Pilot quits his dream job because of aviation’s impact on climate change

A pilot, Todd Smith, could no longer deny that he’d been in denial. And that changed everything. He delved deeper into climate science and the carbon footprint of flight. He learned that the industry is responsible for more than 2% of global emissions and that of the 80% of people who have never been on a plane, many are disproportionately affected by climate change. “I was struck by the injustice of it all. Especially since half of those emissions are generated by 1% of the population,” he said. Samuel Webb discusses why Todd Smith made such a career change in an article on The Independent website.

 

Pilot quits flying because of ‘injustice’ of climate crisis

A former pilot has opened up about quitting the aviation industry after he learned about the climate damage caused by flying.

Todd Smith, from London, flew holidaymakers across Europe for three years before a gut inflammation temporarily grounded him in 2018.

A doctor advised him to quit eating meat and he agreed to a plant-based diet, leading him to investigate the way animal farming affects the environment.

Intrigued, the former electrician then began investigating climate science and the carbon footprint of plane travel, which is responsible for more than 2 per cent of global emissions and tried to talk to colleagues about his fears.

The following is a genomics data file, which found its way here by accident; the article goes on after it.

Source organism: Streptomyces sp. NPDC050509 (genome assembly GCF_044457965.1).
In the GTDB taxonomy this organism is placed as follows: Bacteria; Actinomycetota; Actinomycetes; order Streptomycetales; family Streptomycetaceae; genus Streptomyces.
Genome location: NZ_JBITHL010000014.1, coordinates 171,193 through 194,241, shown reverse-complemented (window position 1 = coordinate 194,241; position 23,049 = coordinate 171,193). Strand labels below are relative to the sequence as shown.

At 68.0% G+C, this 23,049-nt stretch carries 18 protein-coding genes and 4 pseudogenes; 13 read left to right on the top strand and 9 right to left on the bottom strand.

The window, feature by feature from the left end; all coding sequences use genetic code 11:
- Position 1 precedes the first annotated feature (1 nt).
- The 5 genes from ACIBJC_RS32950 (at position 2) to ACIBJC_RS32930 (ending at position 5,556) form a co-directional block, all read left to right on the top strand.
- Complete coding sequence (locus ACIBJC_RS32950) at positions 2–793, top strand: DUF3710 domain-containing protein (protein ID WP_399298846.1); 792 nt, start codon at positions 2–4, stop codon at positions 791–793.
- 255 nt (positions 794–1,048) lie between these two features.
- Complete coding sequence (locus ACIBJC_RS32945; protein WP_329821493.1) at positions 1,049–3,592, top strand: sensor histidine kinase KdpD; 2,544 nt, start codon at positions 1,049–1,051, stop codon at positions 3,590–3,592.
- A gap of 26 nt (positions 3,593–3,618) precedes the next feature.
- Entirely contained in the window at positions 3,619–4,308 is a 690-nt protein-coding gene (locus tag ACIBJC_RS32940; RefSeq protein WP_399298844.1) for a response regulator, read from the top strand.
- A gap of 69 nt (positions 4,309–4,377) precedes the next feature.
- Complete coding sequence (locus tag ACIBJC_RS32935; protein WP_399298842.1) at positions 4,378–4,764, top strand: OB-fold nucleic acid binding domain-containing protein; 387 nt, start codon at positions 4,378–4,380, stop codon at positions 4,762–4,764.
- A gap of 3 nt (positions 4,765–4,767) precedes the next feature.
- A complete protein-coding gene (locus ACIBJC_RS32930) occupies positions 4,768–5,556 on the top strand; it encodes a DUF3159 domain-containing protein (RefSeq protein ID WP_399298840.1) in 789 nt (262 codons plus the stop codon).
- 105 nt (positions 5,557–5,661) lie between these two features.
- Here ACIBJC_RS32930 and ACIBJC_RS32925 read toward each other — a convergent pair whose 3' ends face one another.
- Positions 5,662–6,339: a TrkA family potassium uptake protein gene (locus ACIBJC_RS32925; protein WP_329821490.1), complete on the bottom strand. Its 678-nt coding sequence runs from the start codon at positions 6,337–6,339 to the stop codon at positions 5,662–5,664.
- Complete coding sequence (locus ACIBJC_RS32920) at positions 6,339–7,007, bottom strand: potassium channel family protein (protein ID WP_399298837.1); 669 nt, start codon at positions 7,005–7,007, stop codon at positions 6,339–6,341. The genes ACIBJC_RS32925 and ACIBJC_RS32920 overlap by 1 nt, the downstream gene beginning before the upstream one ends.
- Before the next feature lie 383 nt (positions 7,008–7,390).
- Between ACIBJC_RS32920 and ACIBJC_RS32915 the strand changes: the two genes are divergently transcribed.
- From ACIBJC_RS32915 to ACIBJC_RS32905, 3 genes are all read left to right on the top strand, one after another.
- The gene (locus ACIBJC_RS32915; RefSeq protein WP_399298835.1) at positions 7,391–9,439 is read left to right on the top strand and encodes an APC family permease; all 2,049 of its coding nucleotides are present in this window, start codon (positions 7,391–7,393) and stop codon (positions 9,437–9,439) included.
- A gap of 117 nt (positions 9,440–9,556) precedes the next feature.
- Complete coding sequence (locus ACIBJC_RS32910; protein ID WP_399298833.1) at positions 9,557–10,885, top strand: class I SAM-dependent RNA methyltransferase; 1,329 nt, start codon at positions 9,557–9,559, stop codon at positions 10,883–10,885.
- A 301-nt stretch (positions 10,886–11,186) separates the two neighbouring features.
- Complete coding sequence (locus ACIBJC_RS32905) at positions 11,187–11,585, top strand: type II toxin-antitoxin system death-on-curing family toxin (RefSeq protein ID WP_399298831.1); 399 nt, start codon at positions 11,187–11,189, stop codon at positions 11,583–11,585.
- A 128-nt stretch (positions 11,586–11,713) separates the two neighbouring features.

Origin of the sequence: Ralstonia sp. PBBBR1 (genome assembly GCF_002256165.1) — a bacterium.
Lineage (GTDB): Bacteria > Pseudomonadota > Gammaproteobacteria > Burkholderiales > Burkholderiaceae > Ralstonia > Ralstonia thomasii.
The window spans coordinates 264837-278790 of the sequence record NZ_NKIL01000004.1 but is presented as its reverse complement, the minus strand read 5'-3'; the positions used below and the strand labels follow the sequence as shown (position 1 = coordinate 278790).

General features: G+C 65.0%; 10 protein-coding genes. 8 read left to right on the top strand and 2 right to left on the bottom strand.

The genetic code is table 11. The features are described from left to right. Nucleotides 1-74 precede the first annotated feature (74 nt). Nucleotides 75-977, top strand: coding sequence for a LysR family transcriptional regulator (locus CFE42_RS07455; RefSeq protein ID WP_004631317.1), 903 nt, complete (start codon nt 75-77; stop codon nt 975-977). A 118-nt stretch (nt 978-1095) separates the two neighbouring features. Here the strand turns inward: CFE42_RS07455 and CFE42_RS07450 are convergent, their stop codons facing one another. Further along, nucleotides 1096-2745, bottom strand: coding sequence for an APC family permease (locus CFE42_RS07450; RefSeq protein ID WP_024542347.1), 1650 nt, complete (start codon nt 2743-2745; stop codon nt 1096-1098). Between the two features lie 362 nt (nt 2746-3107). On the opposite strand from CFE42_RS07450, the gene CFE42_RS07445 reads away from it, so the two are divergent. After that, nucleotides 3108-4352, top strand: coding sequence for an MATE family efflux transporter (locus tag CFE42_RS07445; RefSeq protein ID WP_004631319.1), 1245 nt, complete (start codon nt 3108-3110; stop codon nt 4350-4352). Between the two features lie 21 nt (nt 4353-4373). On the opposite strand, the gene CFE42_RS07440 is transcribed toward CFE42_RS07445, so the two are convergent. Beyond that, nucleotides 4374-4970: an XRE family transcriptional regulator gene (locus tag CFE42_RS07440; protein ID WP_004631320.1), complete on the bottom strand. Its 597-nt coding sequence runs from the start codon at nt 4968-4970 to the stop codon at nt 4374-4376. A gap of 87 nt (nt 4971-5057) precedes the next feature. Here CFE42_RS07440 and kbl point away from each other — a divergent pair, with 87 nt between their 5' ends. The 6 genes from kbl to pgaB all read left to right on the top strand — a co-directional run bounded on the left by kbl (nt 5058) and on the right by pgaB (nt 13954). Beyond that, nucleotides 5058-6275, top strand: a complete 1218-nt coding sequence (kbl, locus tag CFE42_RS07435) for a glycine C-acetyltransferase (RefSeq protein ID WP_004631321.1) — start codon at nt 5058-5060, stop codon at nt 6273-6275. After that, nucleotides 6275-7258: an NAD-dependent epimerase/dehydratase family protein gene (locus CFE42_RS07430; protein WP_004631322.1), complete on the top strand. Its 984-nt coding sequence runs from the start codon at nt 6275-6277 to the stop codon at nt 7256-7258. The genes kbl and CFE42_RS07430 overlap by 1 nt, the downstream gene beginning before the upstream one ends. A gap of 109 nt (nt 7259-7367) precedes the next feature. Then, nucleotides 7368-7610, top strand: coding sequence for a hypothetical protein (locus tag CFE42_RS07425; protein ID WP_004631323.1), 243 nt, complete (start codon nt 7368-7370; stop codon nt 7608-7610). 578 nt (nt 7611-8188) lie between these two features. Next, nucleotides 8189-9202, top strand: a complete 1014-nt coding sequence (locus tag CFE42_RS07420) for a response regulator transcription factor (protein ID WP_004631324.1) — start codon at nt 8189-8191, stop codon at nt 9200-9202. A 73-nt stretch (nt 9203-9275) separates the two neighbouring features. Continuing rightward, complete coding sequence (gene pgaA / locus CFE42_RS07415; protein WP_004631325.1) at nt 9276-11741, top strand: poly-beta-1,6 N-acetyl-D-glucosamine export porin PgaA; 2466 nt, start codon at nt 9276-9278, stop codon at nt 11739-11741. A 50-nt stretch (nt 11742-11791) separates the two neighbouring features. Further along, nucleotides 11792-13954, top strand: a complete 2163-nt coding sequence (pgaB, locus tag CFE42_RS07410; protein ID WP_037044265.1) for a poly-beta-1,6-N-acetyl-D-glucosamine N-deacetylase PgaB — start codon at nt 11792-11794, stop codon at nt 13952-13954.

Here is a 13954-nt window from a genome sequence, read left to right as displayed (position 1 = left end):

He told German news site DW: “I was struck by the injustice of it all. Especially since half of those emissions are generated by 1 per cent of the population.”

“At the time, Greta Thunberg was the focus of all these vile comments. I actually think the industry felt really threatened by her. She was walking the walk.”

He joined the Extinction Rebellion protest movement, and eventually became a spokesperson for the movement.

Todd has also set up an organisation called Safe-Landing with other aviation workers who share his fears to pressure industry leaders to “conform with climate science and reject dangerous growth”.

“With the remaining carbon budget we have, we can’t continue to double air traffic every 15 years, like we have historically,” he said.

“We want to empower aviation workers to understand that we need to fly less if we want to ensure a long-term future in the industry,” he said.

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